AgMart decision exposes loopholes in NC pesticide laws

By: - November 7, 2007 8:08 am

By Carol Brooke, NC Justice Center

In what is becoming a dismal refrain, AgMart Produce, Inc. is again “off the hook” for hundreds of alleged pesticide violations that put workers, consumers and the environment in danger. A state Administrative Law Judge recently recommended throwing out most of the fines levied against AgMart Produce, Inc. by the North Carolina Department of Agriculture. His reasoning: though AgMart broke the law, the company could not be held accountable because of loopholes that unfairly benefit certain violators.

The North Carolina Pesticide Law contains several exceptions for persons who apply pesticides for agricultural purposes. First, agricultural pesticide applicators may only be fined if they willfully violate the pesticide law: simply put, the person must be aware of the law and deliberately violate it anyway.  In several instances, Ag-Mart admitted that it did break the law, but said it just didn’t mean to. Though the judge found that Ag-Mart broke North Carolina law on numerous occasions, he was only able to recommend a fine for 17 of those violations where the evidence was so overwhelming that it was clear the violation was willful.

Even when that high standard is reached, the state Pesticide Board may only fine these violators $500 per violation.  Every other pesticide violator is subject to a $2,000 fine.  These low caps mean that AgMart’s total fine may be only $6,000 for its deliberate burning of pesticide containers, harvesting of tomatoes before it was safe to do so, and failing to provide pesticide decontamination for workers facilities onsite.

Farmworkers bear the brunt of the defects in our pesticide laws. Three current and former AgMart workers, clients of the North Carolina Justice Center, attempted to intervene in the state’s case so their interests could be considered, but their petition was denied.  Unfortunately, a recent North Carolina Supreme Court decision makes it even harder for those most affected by the outcome of regulatory actions brought by state agencies to participate in the litigation process. The AgMart case came about because of the shocking birth defects among children of AgMart employees who say they were sprayed in the fields, but not one worker’s testimony was included in the deliberations.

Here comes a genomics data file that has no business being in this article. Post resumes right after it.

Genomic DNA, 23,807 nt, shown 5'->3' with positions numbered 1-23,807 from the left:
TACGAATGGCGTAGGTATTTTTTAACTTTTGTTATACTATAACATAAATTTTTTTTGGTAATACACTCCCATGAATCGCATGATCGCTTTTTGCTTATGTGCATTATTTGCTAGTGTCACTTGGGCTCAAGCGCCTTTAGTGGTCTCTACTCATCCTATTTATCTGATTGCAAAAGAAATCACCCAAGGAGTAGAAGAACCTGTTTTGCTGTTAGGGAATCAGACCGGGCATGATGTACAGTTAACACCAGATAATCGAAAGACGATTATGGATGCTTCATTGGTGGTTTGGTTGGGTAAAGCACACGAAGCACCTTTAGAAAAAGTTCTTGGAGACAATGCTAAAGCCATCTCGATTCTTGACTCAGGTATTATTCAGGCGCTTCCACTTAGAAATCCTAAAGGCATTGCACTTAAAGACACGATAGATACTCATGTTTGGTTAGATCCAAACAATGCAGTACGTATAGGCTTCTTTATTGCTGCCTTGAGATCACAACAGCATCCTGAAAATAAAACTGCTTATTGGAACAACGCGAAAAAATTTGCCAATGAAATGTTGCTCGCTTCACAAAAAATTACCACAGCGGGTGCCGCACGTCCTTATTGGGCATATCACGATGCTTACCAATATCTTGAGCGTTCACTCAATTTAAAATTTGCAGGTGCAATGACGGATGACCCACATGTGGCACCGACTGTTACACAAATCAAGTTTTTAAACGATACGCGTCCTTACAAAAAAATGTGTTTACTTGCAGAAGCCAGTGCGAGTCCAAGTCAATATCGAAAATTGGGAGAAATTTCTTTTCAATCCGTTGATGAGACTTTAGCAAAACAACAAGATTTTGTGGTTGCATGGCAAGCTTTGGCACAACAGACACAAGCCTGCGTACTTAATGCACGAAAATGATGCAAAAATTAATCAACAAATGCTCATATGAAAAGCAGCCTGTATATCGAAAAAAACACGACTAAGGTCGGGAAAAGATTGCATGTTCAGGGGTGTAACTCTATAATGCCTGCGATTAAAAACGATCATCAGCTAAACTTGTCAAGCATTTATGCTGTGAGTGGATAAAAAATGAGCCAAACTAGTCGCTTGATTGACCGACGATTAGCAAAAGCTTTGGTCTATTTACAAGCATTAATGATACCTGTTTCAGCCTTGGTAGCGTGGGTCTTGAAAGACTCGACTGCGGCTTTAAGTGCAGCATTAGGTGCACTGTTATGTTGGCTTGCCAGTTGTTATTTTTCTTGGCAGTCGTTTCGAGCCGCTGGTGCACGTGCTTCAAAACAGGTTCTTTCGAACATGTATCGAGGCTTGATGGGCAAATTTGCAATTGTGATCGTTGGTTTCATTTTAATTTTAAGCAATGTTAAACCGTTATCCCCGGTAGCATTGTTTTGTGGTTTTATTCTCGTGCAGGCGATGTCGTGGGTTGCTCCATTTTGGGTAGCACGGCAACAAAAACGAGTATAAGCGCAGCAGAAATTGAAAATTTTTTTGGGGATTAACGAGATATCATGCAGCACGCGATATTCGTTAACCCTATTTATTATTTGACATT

Another loophole in the law is that those farmworkers who are willing to step forward to report an employer’s violation cannot have their names kept confidential by the Department of Agriculture. If they do make a report and are fired by their employer, they are not protected by North Carolina’s anti-retaliation law. This is not the case if farmworkers (or other workers) make a complaint about other types of health and safety violations.  The Occupational Safety and Health Division of the state Department of Labor maintains the confidentiality of complainants’ names, and retaliation is prohibited under state law.

Finally, employers are not required to keep records of when workers reenter sprayed fields. This omission meant AgMart could hide behind inaccuracies in the records it did keep and escape a much larger fine.

North Carolina is long overdue for a modernization of its pesticide laws. The General Assembly responded swiftly to the Hamlet poultry plant fire of 1991 with reforms of our occupational safety and health laws. We are at a similar crisis point in our regulation of pesticides.

When the General Assembly returns to Raleigh in May, lawmakers should make fixing the AgMart loopholes a top priority. An excellent way to start would be to pass comprehensive reform legislation like House Bill 1818, “The Agricultural Family Protection Act.” Until lawmakers get serious about putting bad actors like AgMart on the hook for their dangerous and unlawful practices, innocent workers and their families will continue to pay a high price.

Carol Brooke is a Migrant Worker Attorney at the North Carolina Justice Center

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